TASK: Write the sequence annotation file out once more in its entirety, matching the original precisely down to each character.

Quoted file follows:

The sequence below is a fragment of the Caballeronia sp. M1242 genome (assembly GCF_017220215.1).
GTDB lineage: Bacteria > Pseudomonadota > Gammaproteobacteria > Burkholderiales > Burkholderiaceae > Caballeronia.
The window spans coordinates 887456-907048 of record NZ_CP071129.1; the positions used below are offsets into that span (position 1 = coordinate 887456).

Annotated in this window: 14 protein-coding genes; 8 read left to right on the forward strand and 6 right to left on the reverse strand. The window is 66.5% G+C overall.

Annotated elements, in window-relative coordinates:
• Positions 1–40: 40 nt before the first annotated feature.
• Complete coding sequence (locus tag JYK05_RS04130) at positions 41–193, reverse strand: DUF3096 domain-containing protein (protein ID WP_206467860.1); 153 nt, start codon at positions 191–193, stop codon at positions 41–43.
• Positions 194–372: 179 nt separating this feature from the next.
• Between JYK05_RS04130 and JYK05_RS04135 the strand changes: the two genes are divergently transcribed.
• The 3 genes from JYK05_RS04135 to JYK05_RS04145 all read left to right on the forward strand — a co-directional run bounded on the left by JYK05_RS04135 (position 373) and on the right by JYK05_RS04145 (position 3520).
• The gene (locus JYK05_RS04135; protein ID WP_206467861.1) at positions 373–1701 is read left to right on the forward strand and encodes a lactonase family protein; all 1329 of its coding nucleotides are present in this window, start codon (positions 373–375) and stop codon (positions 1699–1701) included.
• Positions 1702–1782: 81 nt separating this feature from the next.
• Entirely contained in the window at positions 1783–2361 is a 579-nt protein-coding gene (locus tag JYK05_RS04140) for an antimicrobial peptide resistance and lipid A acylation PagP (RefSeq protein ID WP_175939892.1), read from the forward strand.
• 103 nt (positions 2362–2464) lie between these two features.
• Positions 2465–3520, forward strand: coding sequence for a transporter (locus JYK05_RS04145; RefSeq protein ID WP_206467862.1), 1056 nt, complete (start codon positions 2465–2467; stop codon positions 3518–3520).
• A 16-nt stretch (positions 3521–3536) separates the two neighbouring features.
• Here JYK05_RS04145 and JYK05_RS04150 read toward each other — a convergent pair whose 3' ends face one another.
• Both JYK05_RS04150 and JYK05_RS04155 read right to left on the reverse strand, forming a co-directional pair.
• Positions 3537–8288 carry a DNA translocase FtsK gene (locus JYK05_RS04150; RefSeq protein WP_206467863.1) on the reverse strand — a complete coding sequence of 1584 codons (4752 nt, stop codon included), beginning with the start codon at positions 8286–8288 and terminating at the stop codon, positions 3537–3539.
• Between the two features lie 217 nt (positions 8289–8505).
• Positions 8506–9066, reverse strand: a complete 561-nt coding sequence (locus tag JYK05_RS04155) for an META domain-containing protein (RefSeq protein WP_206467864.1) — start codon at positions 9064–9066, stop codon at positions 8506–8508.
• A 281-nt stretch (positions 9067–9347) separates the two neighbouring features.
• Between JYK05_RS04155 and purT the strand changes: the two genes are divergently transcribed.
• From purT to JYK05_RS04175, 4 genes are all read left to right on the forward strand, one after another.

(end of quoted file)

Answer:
The sequence below is a fragment of the Caballeronia sp. M1242 genome (assembly GCF_017220215.1).
GTDB lineage: Bacteria > Pseudomonadota > Gammaproteobacteria > Burkholderiales > Burkholderiaceae > Caballeronia.
The window spans coordinates 887456-907048 of record NZ_CP071129.1; the positions used below are offsets into that span (position 1 = coordinate 887456).

Annotated in this window: 14 protein-coding genes; 8 read left to right on the forward strand and 6 right to left on the reverse strand. The window is 66.5% G+C overall.

Annotated elements, in window-relative coordinates:
• Positions 1–40: 40 nt before the first annotated feature.
• Complete coding sequence (locus tag JYK05_RS04130) at positions 41–193, reverse strand: DUF3096 domain-containing protein (protein ID WP_206467860.1); 153 nt, start codon at positions 191–193, stop codon at positions 41–43.
• Positions 194–372: 179 nt separating this feature from the next.
• Between JYK05_RS04130 and JYK05_RS04135 the strand changes: the two genes are divergently transcribed.
• The 3 genes from JYK05_RS04135 to JYK05_RS04145 all read left to right on the forward strand — a co-directional run bounded on the left by JYK05_RS04135 (position 373) and on the right by JYK05_RS04145 (position 3520).
• The gene (locus JYK05_RS04135; protein ID WP_206467861.1) at positions 373–1701 is read left to right on the forward strand and encodes a lactonase family protein; all 1329 of its coding nucleotides are present in this window, start codon (positions 373–375) and stop codon (positions 1699–1701) included.
• Positions 1702–1782: 81 nt separating this feature from the next.
• Entirely contained in the window at positions 1783–2361 is a 579-nt protein-coding gene (locus tag JYK05_RS04140) for an antimicrobial peptide resistance and lipid A acylation PagP (RefSeq protein ID WP_175939892.1), read from the forward strand.
• 103 nt (positions 2362–2464) lie between these two features.
• Positions 2465–3520, forward strand: coding sequence for a transporter (locus JYK05_RS04145; RefSeq protein ID WP_206467862.1), 1056 nt, complete (start codon positions 2465–2467; stop codon positions 3518–3520).
• A 16-nt stretch (positions 3521–3536) separates the two neighbouring features.
• Here JYK05_RS04145 and JYK05_RS04150 read toward each other — a convergent pair whose 3' ends face one another.
• Both JYK05_RS04150 and JYK05_RS04155 read right to left on the reverse strand, forming a co-directional pair.
• Positions 3537–8288 carry a DNA translocase FtsK gene (locus JYK05_RS04150; RefSeq protein WP_206467863.1) on the reverse strand — a complete coding sequence of 1584 codons (4752 nt, stop codon included), beginning with the start codon at positions 8286–8288 and terminating at the stop codon, positions 3537–3539.
• Between the two features lie 217 nt (positions 8289–8505).
• Positions 8506–9066, reverse strand: a complete 561-nt coding sequence (locus tag JYK05_RS04155) for an META domain-containing protein (RefSeq protein WP_206467864.1) — start codon at positions 9064–9066, stop codon at positions 8506–8508.
• A 281-nt stretch (positions 9067–9347) separates the two neighbouring features.
• Between JYK05_RS04155 and purT the strand changes: the two genes are divergently transcribed.
• From purT to JYK05_RS04175, 4 genes are all read left to right on the forward strand, one after another.